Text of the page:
Three Critical Points in Evaluating Omnichannel Cloud Contact Center Solutions

Customer needs are complex. But aging on-premises call centers systems limit many contact centers. Most customer experience and IT leaders recognize that extending the life of a patchwork of siloed channels and complex integrations offers only a temporary solution that’s expensive and difficult to maintain. The cloud offers a better option.

Cloud-based solutions deliver greater business agility and flexibility with simplified solution management. And these subscription-based services let companies scale up or down, based on changing business demands. It’s no wonder some of the most competitive companies are moving their contact centers to the cloud.

Moving to the cloud might be a straightforward decision but selecting the right technology provider to team with is challenging. It’s important to research different vendor offerings. Very few providers can deliver a true omnichannel cloud contact center solution. Let’s break that phrase down to reveal three factors on which to evaluate vendor offerings.

  1. Omnichannel

The prefix omni– means all; a true omnichannel cloud contact center solution should be able to handle not just all channels, but also all elements of the customer journey. It should create a frictionless experience for end customers and employees.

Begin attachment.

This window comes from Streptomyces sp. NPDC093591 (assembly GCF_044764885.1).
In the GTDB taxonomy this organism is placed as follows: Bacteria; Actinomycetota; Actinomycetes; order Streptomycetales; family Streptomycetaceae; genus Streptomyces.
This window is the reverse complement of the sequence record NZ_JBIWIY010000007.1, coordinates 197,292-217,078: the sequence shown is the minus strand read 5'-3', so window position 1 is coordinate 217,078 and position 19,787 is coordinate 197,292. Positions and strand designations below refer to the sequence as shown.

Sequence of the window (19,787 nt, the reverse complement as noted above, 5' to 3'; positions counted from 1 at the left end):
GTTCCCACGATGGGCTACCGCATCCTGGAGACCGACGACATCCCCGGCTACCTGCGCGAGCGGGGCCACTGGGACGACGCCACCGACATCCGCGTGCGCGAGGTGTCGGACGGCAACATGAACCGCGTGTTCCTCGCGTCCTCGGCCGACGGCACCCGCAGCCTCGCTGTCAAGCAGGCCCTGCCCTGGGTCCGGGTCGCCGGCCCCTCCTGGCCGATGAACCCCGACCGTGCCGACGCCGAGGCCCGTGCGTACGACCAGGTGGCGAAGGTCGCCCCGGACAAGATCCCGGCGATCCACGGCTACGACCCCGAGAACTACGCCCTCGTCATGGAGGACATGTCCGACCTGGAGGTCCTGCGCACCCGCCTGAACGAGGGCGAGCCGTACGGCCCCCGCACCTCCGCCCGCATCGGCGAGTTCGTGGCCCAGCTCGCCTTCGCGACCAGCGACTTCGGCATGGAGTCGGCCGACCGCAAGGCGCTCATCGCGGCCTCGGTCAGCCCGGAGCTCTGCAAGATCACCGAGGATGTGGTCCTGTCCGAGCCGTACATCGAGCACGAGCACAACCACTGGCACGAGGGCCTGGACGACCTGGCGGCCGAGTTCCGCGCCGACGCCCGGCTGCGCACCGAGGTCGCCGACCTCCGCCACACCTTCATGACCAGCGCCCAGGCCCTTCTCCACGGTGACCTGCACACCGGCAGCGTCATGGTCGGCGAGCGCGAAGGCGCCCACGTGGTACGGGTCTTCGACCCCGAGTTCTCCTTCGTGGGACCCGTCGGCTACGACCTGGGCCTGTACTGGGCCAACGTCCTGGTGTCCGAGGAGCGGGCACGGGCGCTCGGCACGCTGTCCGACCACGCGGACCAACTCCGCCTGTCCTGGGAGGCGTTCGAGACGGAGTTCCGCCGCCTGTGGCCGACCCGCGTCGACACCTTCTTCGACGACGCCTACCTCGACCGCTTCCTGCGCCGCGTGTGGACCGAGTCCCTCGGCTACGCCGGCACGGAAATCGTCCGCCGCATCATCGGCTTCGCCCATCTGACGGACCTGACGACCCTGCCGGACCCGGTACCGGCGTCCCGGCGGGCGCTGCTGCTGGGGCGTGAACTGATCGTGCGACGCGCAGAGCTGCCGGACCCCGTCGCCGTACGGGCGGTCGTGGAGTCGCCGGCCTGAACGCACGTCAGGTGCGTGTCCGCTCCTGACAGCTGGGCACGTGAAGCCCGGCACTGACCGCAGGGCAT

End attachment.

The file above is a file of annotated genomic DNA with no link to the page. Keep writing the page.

Practically speaking, this requires the power of one — a single platform that includes one routing engine for all channels to enable unified data, reporting, journey analytics and desktop capabilities. It also should leverage native Workforce Engagement Management (WEM) to streamline scheduling and agent performance management across all channels.

Many cloud contact center vendors present a compelling narrative that’s focused on omnichannel, regardless of what they can actually offer. Many are too focused on the channels and not focused enough on the experience of using them.

Evaluate omnichannel based on these critical criteria.

  • The power of one: Does the solution deliver all the necessary capabilities from a single platform? Or will it take multiple vendors and partners to achieve this?
  • Routing: It uses a single, native routing engine for self- and assisted-service across all channels — no partners required.
  • Data: There’s a single source of truth for customizable interactive dashboards, historical data and analytics.
  • WEM: There’s a built-in native artificial intelligence (AI)-powered workforce optimization (WFO) engine, including quality management, intraday monitoring, call recording, omnichannel forecasting scheduling and more.
  • Desktop: An omnichannel desktop has user-driven design, web-based experience, and built-in collaboration and escalation tools.
  • Blending: You have the ability to blend native inbound and outbound voice that includes preview, predictive, campaign management, scripting, best time to call and extensive support for regulatory compliance.
  • Multimodal self-service: It’s self-service beyond IVR — other modes across channels, including chatbots and messaging platforms, use the same design environment as for agent-assisted interactions.
  1. Cloud

Companies that haven’t moved their contact center technology to the cloud yet are missing out on a set of powerful, known benefits — namely, the agility from a smaller IT footprint, easier capability enhancement, smoother adoption and less change management. They also would get agent empowerment, an open platform and an AI-infused feature set. But these benefits are not intrinsic to every contact center solution marketed as “cloud.”

Evaluate the viability of cloud-based solution using these key criteria.